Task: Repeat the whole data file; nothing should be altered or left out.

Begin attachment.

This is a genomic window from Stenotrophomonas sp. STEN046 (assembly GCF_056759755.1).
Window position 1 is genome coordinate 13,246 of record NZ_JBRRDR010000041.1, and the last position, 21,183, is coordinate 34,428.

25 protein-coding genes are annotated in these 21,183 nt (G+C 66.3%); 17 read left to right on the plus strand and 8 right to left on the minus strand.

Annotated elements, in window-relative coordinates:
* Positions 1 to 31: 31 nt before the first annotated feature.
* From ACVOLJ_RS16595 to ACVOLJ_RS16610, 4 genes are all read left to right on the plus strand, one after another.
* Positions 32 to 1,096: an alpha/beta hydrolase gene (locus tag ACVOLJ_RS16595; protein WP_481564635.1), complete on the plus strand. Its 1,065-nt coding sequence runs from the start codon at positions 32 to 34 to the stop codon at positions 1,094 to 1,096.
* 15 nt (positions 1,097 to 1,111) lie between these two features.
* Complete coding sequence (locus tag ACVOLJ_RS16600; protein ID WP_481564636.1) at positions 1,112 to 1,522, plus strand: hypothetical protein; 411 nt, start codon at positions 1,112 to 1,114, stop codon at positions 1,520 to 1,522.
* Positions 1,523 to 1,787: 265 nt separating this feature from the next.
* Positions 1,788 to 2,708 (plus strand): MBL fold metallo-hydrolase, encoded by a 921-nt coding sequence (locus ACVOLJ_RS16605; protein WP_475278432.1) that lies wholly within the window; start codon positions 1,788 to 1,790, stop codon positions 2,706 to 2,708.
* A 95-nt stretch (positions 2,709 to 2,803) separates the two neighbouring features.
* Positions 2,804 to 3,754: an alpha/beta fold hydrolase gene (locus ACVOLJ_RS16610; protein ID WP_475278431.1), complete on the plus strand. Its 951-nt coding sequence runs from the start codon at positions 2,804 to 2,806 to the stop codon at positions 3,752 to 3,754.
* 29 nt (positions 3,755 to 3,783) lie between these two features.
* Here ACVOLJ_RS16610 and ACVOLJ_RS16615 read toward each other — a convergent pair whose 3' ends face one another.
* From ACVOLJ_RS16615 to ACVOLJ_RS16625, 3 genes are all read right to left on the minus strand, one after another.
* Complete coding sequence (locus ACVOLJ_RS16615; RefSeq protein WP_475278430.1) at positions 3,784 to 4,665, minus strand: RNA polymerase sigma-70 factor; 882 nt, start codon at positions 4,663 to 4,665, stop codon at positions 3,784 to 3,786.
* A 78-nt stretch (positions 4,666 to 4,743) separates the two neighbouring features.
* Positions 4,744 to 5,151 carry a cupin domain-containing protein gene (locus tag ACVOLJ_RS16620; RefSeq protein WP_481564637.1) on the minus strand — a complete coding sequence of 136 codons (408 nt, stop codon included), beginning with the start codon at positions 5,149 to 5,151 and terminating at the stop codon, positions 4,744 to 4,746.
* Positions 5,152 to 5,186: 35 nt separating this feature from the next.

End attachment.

This is a genomic window from Stenotrophomonas sp. STEN046 (assembly GCF_056759755.1).
Window position 1 is genome coordinate 13,246 of record NZ_JBRRDR010000041.1, and the last position, 21,183, is coordinate 34,428.

25 protein-coding genes are annotated in these 21,183 nt (G+C 66.3%); 17 read left to right on the plus strand and 8 right to left on the minus strand.

Annotated elements, in window-relative coordinates:
* Positions 1 to 31: 31 nt before the first annotated feature.
* From ACVOLJ_RS16595 to ACVOLJ_RS16610, 4 genes are all read left to right on the plus strand, one after another.
* Positions 32 to 1,096: an alpha/beta hydrolase gene (locus tag ACVOLJ_RS16595; protein WP_481564635.1), complete on the plus strand. Its 1,065-nt coding sequence runs from the start codon at positions 32 to 34 to the stop codon at positions 1,094 to 1,096.
* 15 nt (positions 1,097 to 1,111) lie between these two features.
* Complete coding sequence (locus tag ACVOLJ_RS16600; protein ID WP_481564636.1) at positions 1,112 to 1,522, plus strand: hypothetical protein; 411 nt, start codon at positions 1,112 to 1,114, stop codon at positions 1,520 to 1,522.
* Positions 1,523 to 1,787: 265 nt separating this feature from the next.
* Positions 1,788 to 2,708 (plus strand): MBL fold metallo-hydrolase, encoded by a 921-nt coding sequence (locus ACVOLJ_RS16605; protein WP_475278432.1) that lies wholly within the window; start codon positions 1,788 to 1,790, stop codon positions 2,706 to 2,708.
* A 95-nt stretch (positions 2,709 to 2,803) separates the two neighbouring features.
* Positions 2,804 to 3,754: an alpha/beta fold hydrolase gene (locus ACVOLJ_RS16610; protein ID WP_475278431.1), complete on the plus strand. Its 951-nt coding sequence runs from the start codon at positions 2,804 to 2,806 to the stop codon at positions 3,752 to 3,754.
* 29 nt (positions 3,755 to 3,783) lie between these two features.
* Here ACVOLJ_RS16610 and ACVOLJ_RS16615 read toward each other — a convergent pair whose 3' ends face one another.
* From ACVOLJ_RS16615 to ACVOLJ_RS16625, 3 genes are all read right to left on the minus strand, one after another.
* Complete coding sequence (locus ACVOLJ_RS16615; RefSeq protein WP_475278430.1) at positions 3,784 to 4,665, minus strand: RNA polymerase sigma-70 factor; 882 nt, start codon at positions 4,663 to 4,665, stop codon at positions 3,784 to 3,786.
* A 78-nt stretch (positions 4,666 to 4,743) separates the two neighbouring features.
* Positions 4,744 to 5,151 carry a cupin domain-containing protein gene (locus tag ACVOLJ_RS16620; RefSeq protein WP_481564637.1) on the minus strand — a complete coding sequence of 136 codons (408 nt, stop codon included), beginning with the start codon at positions 5,149 to 5,151 and terminating at the stop codon, positions 4,744 to 4,746.
* Positions 5,152 to 5,186: 35 nt separating this feature from the next.